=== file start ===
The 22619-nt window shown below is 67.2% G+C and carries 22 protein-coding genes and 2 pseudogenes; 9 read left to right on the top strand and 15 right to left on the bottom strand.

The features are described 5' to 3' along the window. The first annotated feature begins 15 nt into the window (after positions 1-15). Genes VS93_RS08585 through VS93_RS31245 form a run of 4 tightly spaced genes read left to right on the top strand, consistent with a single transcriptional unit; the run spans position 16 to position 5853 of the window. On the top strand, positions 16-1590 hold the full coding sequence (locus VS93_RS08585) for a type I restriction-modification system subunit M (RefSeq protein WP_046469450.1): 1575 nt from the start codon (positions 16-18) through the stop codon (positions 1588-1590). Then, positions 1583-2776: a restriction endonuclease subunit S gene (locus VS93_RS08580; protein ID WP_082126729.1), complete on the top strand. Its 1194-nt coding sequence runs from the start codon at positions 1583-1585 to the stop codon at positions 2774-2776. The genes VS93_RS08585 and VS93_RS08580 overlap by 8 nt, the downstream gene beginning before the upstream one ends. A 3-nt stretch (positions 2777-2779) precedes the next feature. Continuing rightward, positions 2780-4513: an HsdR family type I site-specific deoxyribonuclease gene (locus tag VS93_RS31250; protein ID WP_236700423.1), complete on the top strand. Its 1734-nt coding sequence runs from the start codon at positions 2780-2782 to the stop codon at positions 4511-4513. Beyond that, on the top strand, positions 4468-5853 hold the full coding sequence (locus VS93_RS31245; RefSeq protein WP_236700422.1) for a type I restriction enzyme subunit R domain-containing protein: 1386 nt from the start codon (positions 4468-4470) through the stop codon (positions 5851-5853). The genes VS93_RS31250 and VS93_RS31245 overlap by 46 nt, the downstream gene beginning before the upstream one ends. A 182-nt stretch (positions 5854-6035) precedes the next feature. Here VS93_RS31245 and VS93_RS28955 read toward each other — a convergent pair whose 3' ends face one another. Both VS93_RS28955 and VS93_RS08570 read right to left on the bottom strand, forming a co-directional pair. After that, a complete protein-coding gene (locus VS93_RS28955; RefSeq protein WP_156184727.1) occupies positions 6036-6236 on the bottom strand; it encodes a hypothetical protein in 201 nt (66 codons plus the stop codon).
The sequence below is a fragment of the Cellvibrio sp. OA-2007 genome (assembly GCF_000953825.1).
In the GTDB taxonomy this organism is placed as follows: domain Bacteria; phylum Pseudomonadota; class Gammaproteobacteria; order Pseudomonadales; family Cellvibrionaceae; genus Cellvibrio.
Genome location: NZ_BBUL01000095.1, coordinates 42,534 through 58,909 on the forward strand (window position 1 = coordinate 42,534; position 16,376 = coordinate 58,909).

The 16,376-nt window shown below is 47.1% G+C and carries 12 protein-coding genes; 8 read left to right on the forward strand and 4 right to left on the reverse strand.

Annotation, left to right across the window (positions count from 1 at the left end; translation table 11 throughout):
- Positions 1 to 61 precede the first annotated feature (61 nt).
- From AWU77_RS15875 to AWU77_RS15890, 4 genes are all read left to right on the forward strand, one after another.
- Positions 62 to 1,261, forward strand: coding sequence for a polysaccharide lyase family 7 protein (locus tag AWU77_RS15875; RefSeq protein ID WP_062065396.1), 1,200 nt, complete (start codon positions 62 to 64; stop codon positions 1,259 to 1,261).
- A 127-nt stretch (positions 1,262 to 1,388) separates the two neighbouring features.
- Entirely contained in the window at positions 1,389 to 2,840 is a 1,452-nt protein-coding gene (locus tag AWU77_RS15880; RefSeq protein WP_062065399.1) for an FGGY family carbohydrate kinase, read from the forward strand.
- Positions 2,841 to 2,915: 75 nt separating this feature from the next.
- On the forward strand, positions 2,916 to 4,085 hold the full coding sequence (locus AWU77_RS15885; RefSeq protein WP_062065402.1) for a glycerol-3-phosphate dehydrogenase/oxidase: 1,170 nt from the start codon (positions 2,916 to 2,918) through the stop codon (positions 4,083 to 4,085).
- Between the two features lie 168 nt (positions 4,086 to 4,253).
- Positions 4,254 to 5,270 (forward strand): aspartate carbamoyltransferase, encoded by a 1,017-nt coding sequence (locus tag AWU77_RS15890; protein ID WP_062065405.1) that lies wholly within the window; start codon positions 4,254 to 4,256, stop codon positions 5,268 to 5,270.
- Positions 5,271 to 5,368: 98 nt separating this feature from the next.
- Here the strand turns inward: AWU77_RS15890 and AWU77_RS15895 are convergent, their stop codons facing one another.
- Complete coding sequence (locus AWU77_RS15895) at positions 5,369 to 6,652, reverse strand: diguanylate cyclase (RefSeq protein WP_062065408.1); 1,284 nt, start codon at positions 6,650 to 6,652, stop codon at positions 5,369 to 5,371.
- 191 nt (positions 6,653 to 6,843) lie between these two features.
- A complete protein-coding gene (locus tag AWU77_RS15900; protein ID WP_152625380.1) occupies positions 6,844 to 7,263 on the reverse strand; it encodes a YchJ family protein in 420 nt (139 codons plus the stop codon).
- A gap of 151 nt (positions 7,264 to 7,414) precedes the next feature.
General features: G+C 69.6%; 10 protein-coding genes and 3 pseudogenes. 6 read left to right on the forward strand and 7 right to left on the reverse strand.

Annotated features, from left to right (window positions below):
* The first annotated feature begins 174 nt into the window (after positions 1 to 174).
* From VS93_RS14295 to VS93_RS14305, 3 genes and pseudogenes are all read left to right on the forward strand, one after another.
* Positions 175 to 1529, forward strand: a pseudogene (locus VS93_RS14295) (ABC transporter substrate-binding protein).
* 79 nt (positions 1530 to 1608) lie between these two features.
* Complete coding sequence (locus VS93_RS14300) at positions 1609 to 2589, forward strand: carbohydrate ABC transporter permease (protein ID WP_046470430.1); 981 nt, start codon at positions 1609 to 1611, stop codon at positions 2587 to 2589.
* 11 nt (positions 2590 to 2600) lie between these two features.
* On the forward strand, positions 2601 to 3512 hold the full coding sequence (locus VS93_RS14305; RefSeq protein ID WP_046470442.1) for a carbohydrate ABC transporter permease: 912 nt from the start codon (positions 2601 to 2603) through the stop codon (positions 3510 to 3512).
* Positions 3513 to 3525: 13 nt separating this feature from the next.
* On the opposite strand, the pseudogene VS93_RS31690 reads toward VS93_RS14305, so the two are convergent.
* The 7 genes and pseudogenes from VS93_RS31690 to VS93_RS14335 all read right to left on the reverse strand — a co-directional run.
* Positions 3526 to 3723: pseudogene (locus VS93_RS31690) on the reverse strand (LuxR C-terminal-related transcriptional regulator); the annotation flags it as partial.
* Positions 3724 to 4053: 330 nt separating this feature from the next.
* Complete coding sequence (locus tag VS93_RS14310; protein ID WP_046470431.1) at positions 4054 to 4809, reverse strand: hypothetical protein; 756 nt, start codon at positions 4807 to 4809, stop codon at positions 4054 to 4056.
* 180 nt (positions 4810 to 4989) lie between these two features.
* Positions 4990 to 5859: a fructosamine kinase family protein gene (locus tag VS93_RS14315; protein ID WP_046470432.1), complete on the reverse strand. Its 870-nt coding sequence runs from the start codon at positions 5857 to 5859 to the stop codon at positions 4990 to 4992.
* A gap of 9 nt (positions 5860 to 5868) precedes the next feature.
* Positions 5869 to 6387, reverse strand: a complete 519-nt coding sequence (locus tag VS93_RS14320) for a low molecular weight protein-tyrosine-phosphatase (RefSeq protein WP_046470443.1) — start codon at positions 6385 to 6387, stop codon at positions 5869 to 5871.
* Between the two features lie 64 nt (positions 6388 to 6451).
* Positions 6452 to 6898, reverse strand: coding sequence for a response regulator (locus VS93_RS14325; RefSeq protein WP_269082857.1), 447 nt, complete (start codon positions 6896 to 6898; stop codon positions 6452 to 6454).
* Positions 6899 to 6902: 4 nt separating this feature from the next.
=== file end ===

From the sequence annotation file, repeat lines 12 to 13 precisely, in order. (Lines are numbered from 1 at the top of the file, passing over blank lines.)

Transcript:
- Entirely contained in the window at positions 1,389 to 2,840 is a 1,452-nt protein-coding gene (locus tag AWU77_RS15880; RefSeq protein WP_062065399.1) for an FGGY family carbohydrate kinase, read from the forward strand.
- Positions 2,841 to 2,915: 75 nt separating this feature from the next.